TOUCHÉ AMORÉ So, any chance you guys like the Replacements? How about Sonic Youth?

IT'S A TUESDAY afternoon and Touché Amoré frontman Jeremy Bolm is not on tour, but at home in California, where he has been texting his bandmates all day.

"I'm in an extra chipper mood because we just got announced on the Primavera Sound festival in Spain," he says. "[The lineup] is insane."

Bolm is excited about seeing the National ("my favorite band for like the past six years") and Nine Inch Nails ("one of my favorite bands"). "Everyone in the band was just texting, like, 'We have to be there all three days,'" Bolm says of the May event. "We're not going home after the first day."

If Bolm sounds more like a fan than the face—and shredded, strained voice—of a fast-rising, buzzed-about band, that's in line with his general outlook on Touché Amoré's co-headlining tour with mewithoutYou.

"I have the same anxiety that I had when I was in junior high and my band would play last, where no matter what, I'm gonna forever keep looking in the venue and being like, 'Oh man, I hope people come. I hope people are gonna be here,'" Bolm says. "I'm forever that guy, whether we're playing to 20 kids or 200 kids."

The latter is more likely these days. Since Touché Amoré released its third album, Is Survived By, in September, the band has received a steady stream of attention for its bracing blend of melodic rock, punk ethos, and Bolm's starkly personal lyrics about growing older and worrying about the legacy he's leaving behind, which he delivers in a strangled, veins-bulging howl. The strength of Is Survived By has pushed Touché Amoré to the front of a crop of like-minded bands that music writers have gathered neatly into a group and cited as proof of a revival of the Midwestern emo sound of the '90s.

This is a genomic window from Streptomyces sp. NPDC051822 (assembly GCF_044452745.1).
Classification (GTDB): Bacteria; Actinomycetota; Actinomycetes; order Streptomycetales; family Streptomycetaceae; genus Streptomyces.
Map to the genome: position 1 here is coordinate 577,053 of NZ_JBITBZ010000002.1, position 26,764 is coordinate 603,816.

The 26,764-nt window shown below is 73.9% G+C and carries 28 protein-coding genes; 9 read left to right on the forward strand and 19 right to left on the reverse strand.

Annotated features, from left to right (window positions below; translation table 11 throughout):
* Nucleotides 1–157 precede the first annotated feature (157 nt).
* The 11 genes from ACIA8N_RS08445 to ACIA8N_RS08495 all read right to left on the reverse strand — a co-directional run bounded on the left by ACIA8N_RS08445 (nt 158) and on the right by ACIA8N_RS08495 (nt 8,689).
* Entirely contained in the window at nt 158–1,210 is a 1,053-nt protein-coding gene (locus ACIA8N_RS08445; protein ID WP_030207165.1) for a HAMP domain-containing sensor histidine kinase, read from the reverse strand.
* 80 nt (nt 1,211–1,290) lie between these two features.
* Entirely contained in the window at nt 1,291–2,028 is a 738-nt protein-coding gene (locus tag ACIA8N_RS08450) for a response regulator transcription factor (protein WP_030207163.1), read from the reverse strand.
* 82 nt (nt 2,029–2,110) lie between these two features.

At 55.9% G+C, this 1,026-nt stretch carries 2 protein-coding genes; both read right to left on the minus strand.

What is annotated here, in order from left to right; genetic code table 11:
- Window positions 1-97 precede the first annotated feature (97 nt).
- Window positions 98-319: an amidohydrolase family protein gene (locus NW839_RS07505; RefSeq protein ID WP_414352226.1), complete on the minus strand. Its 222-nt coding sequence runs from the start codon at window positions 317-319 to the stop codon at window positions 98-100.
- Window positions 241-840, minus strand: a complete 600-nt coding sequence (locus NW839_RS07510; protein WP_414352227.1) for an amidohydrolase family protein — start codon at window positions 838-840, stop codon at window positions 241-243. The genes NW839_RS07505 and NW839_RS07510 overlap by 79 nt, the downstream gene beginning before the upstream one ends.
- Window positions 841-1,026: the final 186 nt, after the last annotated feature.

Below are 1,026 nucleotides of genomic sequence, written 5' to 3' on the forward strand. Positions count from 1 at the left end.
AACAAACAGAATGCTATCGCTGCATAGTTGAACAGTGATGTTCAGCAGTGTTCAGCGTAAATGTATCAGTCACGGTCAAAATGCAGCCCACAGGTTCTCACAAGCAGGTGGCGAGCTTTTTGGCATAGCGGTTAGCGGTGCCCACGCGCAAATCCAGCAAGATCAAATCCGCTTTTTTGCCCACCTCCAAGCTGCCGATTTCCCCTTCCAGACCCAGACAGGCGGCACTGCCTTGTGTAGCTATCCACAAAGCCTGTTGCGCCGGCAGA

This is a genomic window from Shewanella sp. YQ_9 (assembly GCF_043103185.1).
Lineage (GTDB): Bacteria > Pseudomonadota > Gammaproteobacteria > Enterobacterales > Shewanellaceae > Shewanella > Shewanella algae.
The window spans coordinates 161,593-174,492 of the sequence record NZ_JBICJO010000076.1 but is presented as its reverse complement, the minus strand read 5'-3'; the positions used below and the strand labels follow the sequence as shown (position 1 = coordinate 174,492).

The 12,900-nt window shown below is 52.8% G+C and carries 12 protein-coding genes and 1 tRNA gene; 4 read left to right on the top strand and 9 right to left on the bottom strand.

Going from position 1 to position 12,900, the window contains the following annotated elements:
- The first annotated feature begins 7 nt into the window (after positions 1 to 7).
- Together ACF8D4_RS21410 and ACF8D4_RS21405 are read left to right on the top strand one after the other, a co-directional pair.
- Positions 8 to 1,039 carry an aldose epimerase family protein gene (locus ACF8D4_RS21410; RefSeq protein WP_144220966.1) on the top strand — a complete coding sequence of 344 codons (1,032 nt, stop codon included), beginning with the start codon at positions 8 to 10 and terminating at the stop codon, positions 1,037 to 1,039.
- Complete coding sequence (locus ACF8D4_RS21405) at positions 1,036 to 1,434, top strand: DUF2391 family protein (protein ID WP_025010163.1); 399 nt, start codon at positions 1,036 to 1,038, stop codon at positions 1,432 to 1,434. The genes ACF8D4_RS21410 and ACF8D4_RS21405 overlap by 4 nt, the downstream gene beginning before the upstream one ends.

The generalization doesn't bother Bolm. "At the end of the day, the old phrase any press is good press [applies]. If anyone wants to talk about any of these bands at all, I consider that a good thing," he says. "Call it what you want. If we're not being called 'emo revival,' we're getting called a screamo band. If we're not getting called a screamo band, we're getting called a post-hardcore band. It's all gonna be whatever they want to say.

"The excitement is that [if] your picture's in a magazine or... on a blog that's respected, I guess, and people are talking about you, more people get to see what you're doing," Bolm continues. "That's the plus side. That's what you're hoping for."